Ask the Doctor: What is minimal residual disease (MRD)?
Chronic lymphocytic leukemia (CLL) and small lymphocytic lymphoma (SLL) are cancers that affect lymphocytes. CLL and SLL are essentially the same diseases, with the only difference being the location where the cancer primarily occurs. When most of the cancer cells are located in the bloodstream and the bone marrow, the disease is referred to as CLL, although the lymph nodes and spleen are often involved. When the cancer cells are located mostly in the lymph nodes, the disease is called SLL.
After CLL/SLL patients have been treated, it is possible that patients can still have a small number of cancer cells that remain in the body, referred to as minimal residual disease (MRD). Checking to see if there is MRD may help plan treatment, find out how well treatment is working or if cancer has come back, or make a prognosis. Krish Patel, MD of the Swedish Cancer Institute discusses how MRD is measured and what patients should know about testing for it.
What is minimal residual disease (MRD)?
Minimal residual disease or MRD refers to the presence of CLL/SLL at a microscopic level typically not detectable by traditional blood work, bone marrow assessment, or imaging. Currently, MRD in CLL is defined as the detection of less than one CLL cell in 10,000 leukocytes (<10^-4), detection with modern MRD assays can likely detect as low as one CLL cell in 1,000,000 leukocytes (10-^-6).
How is it measured?
MRD can be measured on peripheral blood or bone marrow samples typically via standardized flow cytometry or molecular diagnostic techniques such as aso, PCR, or next-generation sequencing (NGS).
Are there treatment implications of MRD?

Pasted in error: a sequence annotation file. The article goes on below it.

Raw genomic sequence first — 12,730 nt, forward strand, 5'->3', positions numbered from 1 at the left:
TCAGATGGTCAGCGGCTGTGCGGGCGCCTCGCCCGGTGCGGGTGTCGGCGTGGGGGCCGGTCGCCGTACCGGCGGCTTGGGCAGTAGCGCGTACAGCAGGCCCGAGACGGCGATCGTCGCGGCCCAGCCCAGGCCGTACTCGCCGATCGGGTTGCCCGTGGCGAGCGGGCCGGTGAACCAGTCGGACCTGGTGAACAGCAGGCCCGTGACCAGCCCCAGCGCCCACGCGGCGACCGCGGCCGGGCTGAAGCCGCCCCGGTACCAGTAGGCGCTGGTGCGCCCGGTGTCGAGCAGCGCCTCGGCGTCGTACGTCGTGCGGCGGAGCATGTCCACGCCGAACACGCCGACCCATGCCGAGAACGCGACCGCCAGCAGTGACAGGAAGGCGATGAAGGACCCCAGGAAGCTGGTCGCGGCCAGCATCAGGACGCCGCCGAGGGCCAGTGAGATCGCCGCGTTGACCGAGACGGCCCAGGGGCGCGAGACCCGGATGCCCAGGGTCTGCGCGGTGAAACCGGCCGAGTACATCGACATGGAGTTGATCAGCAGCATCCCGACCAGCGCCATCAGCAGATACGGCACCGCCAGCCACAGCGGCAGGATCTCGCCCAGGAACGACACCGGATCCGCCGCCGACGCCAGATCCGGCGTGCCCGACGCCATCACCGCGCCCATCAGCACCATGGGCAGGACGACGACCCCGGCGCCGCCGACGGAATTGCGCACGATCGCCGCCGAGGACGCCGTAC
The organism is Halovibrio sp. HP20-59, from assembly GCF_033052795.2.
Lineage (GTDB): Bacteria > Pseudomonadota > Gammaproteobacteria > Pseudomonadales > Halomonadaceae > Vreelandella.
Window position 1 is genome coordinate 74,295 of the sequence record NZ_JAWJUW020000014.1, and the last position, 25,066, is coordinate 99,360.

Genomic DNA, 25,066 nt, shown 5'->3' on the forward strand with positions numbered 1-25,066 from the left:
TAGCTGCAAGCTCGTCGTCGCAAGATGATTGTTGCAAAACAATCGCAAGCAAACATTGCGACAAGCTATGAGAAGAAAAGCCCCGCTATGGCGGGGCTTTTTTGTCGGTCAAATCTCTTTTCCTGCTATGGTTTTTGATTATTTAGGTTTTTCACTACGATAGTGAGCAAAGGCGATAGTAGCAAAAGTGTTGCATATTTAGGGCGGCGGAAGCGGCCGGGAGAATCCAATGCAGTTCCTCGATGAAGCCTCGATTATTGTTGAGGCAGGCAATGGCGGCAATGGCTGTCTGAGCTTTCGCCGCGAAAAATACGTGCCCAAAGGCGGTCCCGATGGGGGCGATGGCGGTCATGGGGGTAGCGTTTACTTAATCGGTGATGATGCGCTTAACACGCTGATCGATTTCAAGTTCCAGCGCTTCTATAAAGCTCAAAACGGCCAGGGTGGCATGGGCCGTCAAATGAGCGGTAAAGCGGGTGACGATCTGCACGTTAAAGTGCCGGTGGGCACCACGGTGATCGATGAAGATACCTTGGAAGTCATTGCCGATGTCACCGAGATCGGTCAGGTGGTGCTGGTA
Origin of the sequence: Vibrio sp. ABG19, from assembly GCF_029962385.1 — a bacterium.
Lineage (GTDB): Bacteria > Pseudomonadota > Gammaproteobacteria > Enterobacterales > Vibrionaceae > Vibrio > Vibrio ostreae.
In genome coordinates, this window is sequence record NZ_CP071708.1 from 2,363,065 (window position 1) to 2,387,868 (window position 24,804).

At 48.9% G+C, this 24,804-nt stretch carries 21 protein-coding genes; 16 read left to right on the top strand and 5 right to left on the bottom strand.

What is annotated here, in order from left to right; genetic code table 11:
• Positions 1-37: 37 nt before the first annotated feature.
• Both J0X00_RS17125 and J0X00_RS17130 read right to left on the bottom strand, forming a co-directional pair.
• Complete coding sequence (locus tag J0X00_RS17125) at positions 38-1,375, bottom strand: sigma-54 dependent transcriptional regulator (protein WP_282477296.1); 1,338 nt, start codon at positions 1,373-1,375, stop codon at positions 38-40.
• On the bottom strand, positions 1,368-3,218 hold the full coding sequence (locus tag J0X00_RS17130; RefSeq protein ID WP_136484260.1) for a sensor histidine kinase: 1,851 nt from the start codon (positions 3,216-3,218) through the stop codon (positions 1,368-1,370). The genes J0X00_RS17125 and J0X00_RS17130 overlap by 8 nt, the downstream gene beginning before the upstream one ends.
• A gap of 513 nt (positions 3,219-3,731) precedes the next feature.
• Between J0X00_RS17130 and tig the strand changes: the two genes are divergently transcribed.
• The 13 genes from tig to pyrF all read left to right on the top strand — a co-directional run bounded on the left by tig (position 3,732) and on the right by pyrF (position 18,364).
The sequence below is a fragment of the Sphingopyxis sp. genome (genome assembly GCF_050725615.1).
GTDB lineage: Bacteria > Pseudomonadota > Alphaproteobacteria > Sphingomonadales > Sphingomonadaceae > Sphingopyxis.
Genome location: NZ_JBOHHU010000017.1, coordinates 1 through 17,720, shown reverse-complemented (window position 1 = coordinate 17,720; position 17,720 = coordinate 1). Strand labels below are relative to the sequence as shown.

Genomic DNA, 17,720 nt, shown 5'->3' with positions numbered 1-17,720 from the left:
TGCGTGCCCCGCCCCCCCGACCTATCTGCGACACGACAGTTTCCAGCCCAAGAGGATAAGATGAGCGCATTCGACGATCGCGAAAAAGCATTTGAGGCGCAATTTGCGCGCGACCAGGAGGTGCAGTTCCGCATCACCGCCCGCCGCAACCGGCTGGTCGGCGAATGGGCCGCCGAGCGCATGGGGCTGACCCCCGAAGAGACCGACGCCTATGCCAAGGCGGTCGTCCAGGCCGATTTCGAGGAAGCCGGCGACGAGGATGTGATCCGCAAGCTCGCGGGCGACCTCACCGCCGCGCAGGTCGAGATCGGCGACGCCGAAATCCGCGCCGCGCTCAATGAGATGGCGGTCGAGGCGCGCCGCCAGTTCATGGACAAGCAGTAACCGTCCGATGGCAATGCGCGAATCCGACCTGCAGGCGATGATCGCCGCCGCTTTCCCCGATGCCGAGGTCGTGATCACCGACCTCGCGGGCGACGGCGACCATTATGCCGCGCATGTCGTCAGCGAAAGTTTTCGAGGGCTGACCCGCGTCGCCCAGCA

Currently, MRD is mostly used as a prognostic marker. That is, the presence or absence of MRD after treatment can provide some useful information about long-term outcome after treatment depending on the treatment being given. Most often it is informative in that situation in treatments given for a fixed duration. Currently, MRD is not used routinely to guide treatment decisions in the clinic. Clinical trials that inform us of how best to use MRD to adapt our treatments are ongoing.
Should all CLL patients ask to be tested for MRD? If so, how often?
At this time it’s not clear that all patients should have MRD testing or would benefit from this testing. This is largely because MRD testing is primarily used for prognostic purposes, not to adapt treatment, and the prognostic meaning of MRD at the end of treatment is somewhat dependent on the type of treatment given. For example, Btk inhibitors which are commonly used to treat CLL and given continuously, typically don’t result in MRD negativity, yet they can provide very durable control of the CLL for many many years. That’s it’s important for physicians and patients to make individualized decisions around the need and or value of MRD testing.
This MRD eUpdate is sponsored by unrestricted grants from AbbVie, Inc and Adaptive Biotechnologies.